Bit of a grab bag for Santa's night. Start with the best first on Xmas Eve, shall we? Besides which, pun lodged in my grey matter and refused to be erased. So, Black-faced Woodswallow (Artamus cinereus) strikes ageless pose in the later afternoon light.
I'm repaying the species with kindness after one of their kind recently took against me. For unknown reason it began buzzing me when I neared its evening perch on a nearby road sign. Odd. (Years ago seagulls launched at me when marathon jogging. Something about the outline and black shorts, I think.)
Onwards and upwards. Garishly awful picture of Rainbow Lorikeet (Trichoglossus haematodus) serves to show why Tropical North Queensland is covered in mistakenly admired Tulip trees. Many weeds, sadly, look oh so attractive!
The profuse seed heads hold huge numbers of feather-light capsules in triple stacks. Lorikeets love them but are fussy about it, feasting for a day or so on some trees, ignoring others, then quitting the area.
The birds carry seeds away of course. But their feeding helps loosen and scatter huge numbers of seeds. The wind does the rest. Some days, tracks in Tyto are almost covered by the thumbnail-sized seed envelopes. No wonder the woodland is full of seedlings.
Onwards and inwards. The Azure Kingfishers (Ceyx azureus) have flown the burrow. Must have been two or three days ago. I suspected as much yesterday when pictured bird sat and stared unconcerned at me for about half an hour.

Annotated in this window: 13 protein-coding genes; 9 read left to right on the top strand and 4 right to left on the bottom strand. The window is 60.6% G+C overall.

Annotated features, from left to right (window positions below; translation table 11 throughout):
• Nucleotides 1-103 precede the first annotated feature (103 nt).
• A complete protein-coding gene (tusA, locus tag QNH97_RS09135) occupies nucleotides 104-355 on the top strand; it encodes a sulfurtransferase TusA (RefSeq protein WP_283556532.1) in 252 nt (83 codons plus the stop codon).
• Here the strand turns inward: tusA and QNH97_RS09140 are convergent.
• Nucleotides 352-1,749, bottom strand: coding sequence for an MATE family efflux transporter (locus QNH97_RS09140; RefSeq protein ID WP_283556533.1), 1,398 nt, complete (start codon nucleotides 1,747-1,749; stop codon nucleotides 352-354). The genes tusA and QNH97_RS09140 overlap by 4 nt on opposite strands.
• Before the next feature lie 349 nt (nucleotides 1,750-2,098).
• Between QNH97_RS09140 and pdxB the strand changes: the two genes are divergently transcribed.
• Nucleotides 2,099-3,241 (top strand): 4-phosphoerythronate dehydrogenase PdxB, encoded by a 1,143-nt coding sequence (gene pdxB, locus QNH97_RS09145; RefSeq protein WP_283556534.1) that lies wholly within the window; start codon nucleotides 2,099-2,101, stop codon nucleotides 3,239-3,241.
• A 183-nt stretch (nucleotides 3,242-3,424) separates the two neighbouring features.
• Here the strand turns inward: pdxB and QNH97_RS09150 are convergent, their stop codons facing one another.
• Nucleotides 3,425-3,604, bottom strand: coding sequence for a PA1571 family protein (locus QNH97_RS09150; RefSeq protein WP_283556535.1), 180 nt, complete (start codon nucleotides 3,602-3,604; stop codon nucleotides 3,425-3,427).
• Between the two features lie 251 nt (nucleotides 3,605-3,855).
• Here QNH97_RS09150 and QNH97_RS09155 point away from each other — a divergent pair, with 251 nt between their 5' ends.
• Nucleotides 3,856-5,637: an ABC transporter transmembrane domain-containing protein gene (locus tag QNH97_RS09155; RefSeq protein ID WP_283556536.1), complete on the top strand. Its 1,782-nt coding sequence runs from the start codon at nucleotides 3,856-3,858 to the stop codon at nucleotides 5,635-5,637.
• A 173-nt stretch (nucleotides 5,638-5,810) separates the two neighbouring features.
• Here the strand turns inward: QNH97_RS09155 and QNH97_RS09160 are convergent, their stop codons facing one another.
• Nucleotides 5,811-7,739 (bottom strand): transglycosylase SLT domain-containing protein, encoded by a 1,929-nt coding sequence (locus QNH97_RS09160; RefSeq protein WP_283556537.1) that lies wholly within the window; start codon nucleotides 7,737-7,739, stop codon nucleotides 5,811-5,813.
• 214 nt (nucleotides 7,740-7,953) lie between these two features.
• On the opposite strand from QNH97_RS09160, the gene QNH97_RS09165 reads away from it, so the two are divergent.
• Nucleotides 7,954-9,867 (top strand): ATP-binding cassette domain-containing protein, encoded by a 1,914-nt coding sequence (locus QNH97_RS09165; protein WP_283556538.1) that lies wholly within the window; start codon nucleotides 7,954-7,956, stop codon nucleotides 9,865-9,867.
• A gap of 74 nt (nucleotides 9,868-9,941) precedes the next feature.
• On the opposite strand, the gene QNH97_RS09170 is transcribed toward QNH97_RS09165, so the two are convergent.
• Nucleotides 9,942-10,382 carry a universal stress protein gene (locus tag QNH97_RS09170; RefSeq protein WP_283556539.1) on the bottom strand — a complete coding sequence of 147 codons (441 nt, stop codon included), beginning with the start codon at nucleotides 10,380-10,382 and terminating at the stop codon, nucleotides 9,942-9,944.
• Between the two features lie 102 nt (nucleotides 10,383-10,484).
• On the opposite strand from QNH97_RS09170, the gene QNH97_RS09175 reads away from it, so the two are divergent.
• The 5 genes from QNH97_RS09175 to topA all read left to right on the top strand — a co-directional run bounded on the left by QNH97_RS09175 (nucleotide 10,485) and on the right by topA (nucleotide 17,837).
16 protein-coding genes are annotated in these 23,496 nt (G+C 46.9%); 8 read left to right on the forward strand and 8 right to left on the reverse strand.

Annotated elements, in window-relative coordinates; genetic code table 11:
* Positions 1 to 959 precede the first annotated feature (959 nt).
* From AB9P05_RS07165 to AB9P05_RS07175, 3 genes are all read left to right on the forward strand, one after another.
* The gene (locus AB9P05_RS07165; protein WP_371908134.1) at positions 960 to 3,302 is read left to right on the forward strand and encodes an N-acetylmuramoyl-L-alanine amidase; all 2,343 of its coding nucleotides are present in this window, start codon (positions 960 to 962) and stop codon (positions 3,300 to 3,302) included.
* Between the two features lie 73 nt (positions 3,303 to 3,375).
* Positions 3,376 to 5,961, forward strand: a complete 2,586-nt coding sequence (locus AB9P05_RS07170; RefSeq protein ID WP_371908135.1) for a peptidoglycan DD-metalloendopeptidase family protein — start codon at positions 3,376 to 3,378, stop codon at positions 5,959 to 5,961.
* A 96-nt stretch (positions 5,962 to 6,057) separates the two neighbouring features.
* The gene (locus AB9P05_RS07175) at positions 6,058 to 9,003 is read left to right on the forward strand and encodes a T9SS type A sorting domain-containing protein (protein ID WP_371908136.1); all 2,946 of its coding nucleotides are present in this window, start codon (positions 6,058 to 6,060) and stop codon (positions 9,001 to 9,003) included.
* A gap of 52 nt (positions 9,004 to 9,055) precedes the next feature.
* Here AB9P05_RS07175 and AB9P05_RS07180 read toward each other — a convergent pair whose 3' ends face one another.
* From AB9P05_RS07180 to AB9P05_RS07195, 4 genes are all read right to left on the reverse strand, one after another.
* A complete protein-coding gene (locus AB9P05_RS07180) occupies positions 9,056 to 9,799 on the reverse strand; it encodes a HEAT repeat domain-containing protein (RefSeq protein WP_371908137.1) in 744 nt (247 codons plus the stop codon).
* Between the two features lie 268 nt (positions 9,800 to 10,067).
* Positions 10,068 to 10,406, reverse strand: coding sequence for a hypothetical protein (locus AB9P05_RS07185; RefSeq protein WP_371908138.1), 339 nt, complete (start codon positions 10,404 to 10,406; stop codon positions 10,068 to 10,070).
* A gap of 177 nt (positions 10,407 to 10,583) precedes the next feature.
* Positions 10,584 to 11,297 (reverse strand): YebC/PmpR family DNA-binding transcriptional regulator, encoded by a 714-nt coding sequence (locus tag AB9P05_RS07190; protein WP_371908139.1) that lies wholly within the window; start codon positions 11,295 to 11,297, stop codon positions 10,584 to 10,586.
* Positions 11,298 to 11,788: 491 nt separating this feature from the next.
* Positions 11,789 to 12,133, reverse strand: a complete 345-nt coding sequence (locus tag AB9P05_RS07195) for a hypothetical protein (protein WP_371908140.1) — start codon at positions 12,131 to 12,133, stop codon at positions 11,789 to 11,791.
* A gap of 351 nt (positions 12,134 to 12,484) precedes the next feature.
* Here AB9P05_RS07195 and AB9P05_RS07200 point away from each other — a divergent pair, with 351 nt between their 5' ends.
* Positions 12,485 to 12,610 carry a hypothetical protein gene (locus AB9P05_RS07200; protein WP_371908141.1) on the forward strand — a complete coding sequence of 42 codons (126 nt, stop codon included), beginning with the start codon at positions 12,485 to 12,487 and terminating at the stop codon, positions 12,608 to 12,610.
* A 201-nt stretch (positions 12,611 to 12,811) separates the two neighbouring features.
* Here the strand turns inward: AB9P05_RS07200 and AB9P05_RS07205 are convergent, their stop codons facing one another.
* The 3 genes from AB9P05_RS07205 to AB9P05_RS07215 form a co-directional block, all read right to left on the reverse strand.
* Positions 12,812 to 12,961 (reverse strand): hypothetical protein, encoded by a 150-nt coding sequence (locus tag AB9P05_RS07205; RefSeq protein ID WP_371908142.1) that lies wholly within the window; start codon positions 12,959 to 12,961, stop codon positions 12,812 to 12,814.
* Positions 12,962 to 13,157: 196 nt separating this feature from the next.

It had turned up without calling, and without any fish in bill. Nervy at first, it settled to an occasional head bob. Encouraged, I edged closer on hands and knees, then, clumsily, on bottom, like a rower sliding forward.
If a kingfisher can be amused, this was such a bird. I inched closer till only the pool's width separated us. It never flinched. I asked after the family and got only smug silence as answer. I looked away briefly and it was gone.
Today, I returned. No sight, sound or sign of kingfishers, apart from the tidy hole in the bank. Carefully inserted leafy branch into tunnel. Nothing to feel but the tunnel's earth. And only an earthy smell on the leaves after withdrawing the branch.
Here's the curious thing. I'm not at all downcast about missing the exit of the young birds. It was always going to be a matter of luck. And thoughts of getting good pictures met the reality that professionals would use fixed cameras, motion sensors and auto flashes.
So I count myself lucky to have had about two months off and on with two glorious and secretive little birds. I learned a tiny bit more about them. And a bit more about myself.